Just one cigarette a day can lead to heart disease
by UNTV News | Posted on Tuesday, February 6th, 2018
FILE PHOTO: A man smokes a cigarette along a road in Mumbai, India, October 26, 2016. REUTERS/Danish Siddiqui/File Photo
(Reuters Health) – Smoking just one cigarette a day carries half the risk for cardiovascular disease and stroke as a pack-a-day habit, according to research that concludes there is no safe level of smoking.
The study team analyzed data from 141 smaller studies to assess the risk of heart disease and stroke for people who smoked one, five or 20 cigarettes a day. Men who smoked one cigarette a day were 74 percent more likely to have heart disease and 30 percent more likely to have a stroke than men who never smoked at all, they report in The BMJ.
Women who smoked one cigarette daily were more than twice as likely to develop heart disease and 46 percent more likely to have a stroke than women who didn’t smoke.
“People who have always been light smokers will have a higher risk of cardiovascular disease than many of them expect,” said lead study author Allan Hackshaw of the Cancer Institute at University College London in the UK.
While their risk is still lower than for heavy smokers, the results should offer fresh motivation for light smokers to quit altogether, Hackshaw said by email. Heavy smokers, meanwhile, can benefit from cutting back even if they can’t quit.
“Cutting down is certainly better than smoking the same high amount,” Hackshaw advised. “And cutting down has significant reductions in the risk of cancer and other disorders; hence, it is absolutely important that people try this if they find it too difficult to stop completely.”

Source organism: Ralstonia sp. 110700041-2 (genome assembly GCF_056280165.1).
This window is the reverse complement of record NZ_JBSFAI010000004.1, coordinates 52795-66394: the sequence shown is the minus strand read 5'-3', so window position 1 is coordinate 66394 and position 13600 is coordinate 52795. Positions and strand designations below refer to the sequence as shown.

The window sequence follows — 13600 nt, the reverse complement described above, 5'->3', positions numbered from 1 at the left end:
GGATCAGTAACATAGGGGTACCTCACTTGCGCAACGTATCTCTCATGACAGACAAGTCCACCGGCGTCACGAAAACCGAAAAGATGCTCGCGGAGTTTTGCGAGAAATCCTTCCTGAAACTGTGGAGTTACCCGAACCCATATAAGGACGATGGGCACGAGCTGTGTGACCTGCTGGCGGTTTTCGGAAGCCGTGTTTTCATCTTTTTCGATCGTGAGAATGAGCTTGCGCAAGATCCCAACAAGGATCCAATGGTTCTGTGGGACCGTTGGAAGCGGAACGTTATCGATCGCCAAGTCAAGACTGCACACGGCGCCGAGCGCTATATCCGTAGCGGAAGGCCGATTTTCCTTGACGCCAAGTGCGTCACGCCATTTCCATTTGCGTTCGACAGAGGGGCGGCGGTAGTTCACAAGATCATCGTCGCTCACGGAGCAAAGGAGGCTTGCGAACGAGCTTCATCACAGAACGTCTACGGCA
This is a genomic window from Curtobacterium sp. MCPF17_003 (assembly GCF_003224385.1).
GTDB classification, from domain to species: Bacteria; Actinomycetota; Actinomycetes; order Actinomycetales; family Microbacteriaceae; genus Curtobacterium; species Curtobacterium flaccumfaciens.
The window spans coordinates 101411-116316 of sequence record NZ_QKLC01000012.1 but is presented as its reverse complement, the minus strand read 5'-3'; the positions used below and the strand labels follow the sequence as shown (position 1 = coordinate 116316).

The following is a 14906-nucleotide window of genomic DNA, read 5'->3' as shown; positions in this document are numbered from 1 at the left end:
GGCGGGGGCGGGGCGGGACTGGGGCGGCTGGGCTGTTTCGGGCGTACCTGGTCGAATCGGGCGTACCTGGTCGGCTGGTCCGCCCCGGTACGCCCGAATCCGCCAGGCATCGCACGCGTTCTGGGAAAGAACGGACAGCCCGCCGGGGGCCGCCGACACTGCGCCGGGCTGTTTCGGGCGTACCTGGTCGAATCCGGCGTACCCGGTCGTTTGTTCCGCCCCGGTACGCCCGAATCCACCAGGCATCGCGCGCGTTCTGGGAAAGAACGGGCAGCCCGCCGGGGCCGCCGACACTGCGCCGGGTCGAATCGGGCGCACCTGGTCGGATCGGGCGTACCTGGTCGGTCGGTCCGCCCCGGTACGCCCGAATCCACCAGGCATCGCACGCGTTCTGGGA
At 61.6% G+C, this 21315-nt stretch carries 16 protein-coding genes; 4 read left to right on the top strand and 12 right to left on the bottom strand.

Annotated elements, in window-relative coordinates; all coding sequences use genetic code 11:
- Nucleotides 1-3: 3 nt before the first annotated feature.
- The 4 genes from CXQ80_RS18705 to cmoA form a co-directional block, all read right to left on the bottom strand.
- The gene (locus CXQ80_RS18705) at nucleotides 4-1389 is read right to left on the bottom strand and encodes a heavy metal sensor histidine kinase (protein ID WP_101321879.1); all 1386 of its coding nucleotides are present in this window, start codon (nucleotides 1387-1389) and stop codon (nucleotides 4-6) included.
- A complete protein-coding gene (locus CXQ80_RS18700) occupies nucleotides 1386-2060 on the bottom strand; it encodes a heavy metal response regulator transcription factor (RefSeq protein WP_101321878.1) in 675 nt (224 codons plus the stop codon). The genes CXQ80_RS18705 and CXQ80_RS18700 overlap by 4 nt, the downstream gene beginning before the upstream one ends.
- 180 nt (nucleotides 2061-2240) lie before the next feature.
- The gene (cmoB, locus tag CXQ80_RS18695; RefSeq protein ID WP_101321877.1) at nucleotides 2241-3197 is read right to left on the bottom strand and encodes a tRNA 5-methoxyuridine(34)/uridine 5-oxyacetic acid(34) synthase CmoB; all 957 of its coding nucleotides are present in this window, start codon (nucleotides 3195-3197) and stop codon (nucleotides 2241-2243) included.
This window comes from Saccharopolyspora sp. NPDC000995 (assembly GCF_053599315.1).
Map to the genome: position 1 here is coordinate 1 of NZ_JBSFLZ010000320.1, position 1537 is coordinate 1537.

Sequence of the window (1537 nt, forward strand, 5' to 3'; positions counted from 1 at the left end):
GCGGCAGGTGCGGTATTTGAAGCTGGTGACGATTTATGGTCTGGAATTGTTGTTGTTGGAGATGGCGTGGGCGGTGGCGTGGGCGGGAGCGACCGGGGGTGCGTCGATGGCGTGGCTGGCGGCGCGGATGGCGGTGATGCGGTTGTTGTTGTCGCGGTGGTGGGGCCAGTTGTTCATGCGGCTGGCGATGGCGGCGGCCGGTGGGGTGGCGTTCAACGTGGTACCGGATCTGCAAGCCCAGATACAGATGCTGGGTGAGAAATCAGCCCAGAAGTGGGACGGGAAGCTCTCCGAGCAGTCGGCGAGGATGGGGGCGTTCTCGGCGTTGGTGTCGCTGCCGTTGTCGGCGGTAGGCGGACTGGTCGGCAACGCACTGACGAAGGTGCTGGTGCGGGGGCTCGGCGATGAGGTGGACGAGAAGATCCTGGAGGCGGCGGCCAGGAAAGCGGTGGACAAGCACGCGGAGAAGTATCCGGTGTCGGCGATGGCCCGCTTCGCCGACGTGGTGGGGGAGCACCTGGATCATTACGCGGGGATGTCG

For example, men who smoked about a pack a day had more than twice the risk of heart disease as non-smokers, while the risk was 58 percent higher than nonsmokers’ for men who smoked five cigarettes a day and 48 percent higher for men who smoked just one.
Similarly, women who smoked five cigarettes daily had 43 percent of the excess of heart disease associated with a pack-a-day habit, while women who smoked one cigarette a day had 31 percent of the excess risk.
Compared to nonsmokers, men who smoked 20 cigarettes a day were 64 percent more likely to have a stroke and women had more than twice the risk for stroke.
The study wasn’t a controlled experiment designed to prove whether or how the number of cigarettes people smoke on a typical day might impact their risk of heart disease or stroke.
Another limitation of the analysis is that researchers lacked data on individual patient characteristics from many of the smaller studies, making it impossible to assess whether the study results might be explained by factors that can independently lead to stroke and heart disease and stroke such as obesity and diabetes.
Even so, the findings should serve as a reminder that no amount of smoking is safe, said Kenneth Johnson of the School of Epidemiology and Public Health at the University of Ottawa in Canada, who wasn’t involved in the study.
That’s because smoking can lead to an irregular heart beat, blood clots too well, thickening and stiffening of the artery walls and increased blood pressure, Johnson, author of an accompanying editorial, said by email.
“With regard to the number of cigarettes, it’s a little like with matches, you only need one – not the whole box – to start a fire,” Johnson said. “Even secondhand smoke appears to trigger these damaging processes, resulting in 80 to 90 percent of the effect associated with active smoking.”
SOURCES: bit.ly/2DE8ytj and bit.ly/2E5tmcf BMJ, online January 24, 2018.
by UNTV News and Rescue | Posted on Thursday, August 16th, 2018
A man taps ashes off his cigarette into an ashtray filled with cigarette. | REUTERS/Srdjan Zivulovic
MANILA, Philippines – The prices of cigarettes are seen to go up further as higher tariffs are set to be imposed on tobacco products to fund the Universal Health Care Bill, which aims to provide Filipinos with access to health services.
According to Health Secretary Francisco Duque III, the increase in tobacco prices is due to the new round of sin taxes which will be on top of the hikes under the first package of the Tax Reform Law.
The tax hikes will be a major source of funding once The Universal Health Care Law is enacted. Over P135B fund is needed for the first year of its implementation and a total of P256B for the fourth year.